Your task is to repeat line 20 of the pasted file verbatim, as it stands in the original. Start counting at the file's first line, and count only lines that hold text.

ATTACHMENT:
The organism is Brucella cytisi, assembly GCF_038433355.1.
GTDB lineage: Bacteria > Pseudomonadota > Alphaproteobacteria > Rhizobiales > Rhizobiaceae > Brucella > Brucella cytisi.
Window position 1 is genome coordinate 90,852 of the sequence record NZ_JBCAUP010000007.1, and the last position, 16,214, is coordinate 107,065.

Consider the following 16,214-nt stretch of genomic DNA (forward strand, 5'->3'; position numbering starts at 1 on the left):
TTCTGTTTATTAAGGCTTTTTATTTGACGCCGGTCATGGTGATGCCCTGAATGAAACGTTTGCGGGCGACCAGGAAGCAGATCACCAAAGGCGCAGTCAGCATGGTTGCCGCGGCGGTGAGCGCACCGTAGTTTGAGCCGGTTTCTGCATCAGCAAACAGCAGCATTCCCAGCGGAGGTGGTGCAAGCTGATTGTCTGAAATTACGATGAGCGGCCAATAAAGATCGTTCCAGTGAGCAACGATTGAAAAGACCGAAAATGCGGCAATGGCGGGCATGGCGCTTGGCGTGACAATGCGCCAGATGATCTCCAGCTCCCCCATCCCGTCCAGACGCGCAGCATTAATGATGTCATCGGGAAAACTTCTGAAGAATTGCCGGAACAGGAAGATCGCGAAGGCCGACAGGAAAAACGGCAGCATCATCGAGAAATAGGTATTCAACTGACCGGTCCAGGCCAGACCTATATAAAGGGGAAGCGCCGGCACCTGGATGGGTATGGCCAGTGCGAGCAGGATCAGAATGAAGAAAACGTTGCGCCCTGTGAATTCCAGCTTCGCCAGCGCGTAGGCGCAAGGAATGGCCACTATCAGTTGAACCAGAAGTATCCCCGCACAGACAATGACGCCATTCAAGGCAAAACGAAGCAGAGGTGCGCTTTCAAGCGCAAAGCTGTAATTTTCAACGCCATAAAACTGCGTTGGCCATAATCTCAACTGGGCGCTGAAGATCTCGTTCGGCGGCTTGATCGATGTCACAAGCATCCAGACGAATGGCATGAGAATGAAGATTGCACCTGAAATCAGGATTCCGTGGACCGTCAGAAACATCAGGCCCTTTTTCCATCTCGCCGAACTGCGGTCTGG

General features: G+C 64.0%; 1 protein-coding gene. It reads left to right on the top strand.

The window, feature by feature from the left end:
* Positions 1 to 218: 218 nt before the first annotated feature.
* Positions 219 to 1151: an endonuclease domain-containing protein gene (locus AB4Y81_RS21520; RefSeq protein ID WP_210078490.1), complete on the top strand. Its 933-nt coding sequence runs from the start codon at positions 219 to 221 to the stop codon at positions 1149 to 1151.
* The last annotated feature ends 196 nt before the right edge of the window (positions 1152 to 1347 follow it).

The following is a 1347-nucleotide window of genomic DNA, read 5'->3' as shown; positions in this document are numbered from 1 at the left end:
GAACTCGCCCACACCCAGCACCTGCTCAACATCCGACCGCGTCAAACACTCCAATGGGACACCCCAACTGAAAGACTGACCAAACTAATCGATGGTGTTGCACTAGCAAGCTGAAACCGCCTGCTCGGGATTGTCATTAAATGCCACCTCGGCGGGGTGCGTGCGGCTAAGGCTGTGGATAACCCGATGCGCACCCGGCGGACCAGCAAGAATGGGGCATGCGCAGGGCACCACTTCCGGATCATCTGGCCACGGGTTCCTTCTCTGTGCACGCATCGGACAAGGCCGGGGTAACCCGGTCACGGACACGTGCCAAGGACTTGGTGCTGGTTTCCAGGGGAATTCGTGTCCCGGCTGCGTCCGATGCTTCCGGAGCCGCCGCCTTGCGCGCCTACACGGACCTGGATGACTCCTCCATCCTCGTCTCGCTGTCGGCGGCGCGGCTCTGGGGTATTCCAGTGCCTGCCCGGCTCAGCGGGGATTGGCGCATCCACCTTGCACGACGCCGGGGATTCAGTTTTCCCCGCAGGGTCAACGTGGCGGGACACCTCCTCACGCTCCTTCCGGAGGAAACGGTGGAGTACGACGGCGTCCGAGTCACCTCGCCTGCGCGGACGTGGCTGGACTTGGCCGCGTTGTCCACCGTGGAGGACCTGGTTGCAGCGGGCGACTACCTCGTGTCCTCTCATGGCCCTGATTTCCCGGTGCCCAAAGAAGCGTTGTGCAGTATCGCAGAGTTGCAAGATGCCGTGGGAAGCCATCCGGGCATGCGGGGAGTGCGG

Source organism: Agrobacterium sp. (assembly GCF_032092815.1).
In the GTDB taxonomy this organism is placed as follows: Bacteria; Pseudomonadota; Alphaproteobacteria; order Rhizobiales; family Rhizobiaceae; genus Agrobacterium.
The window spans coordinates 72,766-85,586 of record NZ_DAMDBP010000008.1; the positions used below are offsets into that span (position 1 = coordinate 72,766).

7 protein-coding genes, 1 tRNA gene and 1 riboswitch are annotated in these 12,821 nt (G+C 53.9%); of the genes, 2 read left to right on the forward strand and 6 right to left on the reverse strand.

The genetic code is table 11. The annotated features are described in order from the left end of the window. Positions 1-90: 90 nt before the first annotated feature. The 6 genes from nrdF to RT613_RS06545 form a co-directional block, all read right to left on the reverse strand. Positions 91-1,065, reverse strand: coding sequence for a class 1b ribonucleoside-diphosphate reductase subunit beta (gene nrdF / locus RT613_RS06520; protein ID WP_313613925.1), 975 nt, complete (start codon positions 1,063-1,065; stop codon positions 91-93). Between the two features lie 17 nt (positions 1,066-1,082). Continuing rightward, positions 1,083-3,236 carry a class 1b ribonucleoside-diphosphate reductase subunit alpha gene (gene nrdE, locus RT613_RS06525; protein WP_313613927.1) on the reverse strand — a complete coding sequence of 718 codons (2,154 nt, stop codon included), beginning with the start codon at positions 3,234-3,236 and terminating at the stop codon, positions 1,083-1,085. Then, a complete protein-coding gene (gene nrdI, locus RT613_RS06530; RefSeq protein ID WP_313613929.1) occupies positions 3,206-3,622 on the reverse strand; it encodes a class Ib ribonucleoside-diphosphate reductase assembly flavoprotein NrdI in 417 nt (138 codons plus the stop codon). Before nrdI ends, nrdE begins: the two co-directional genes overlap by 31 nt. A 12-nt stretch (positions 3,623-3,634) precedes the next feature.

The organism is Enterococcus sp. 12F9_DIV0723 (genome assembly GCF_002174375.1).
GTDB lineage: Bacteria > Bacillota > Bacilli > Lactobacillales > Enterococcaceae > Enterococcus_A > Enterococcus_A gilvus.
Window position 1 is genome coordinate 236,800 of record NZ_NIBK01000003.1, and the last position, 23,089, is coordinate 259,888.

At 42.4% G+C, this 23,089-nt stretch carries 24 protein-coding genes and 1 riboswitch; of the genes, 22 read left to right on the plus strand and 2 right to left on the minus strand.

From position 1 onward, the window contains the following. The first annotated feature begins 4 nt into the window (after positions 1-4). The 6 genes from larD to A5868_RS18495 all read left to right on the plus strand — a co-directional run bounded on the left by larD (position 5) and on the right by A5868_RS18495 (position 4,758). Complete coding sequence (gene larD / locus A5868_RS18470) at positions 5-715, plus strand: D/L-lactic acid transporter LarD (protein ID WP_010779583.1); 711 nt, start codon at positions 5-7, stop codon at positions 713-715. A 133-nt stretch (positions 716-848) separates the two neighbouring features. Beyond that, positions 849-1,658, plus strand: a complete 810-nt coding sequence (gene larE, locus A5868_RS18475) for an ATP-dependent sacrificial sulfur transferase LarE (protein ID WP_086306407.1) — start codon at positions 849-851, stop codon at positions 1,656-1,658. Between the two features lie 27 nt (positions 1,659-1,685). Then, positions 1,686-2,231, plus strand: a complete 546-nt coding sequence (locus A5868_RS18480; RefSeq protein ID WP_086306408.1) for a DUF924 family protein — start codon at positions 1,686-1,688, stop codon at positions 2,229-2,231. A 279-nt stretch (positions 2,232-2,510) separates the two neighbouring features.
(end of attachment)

Window position 1 is genome coordinate 236,800 of record NZ_NIBK01000003.1, and the last position, 23,089, is coordinate 259,888.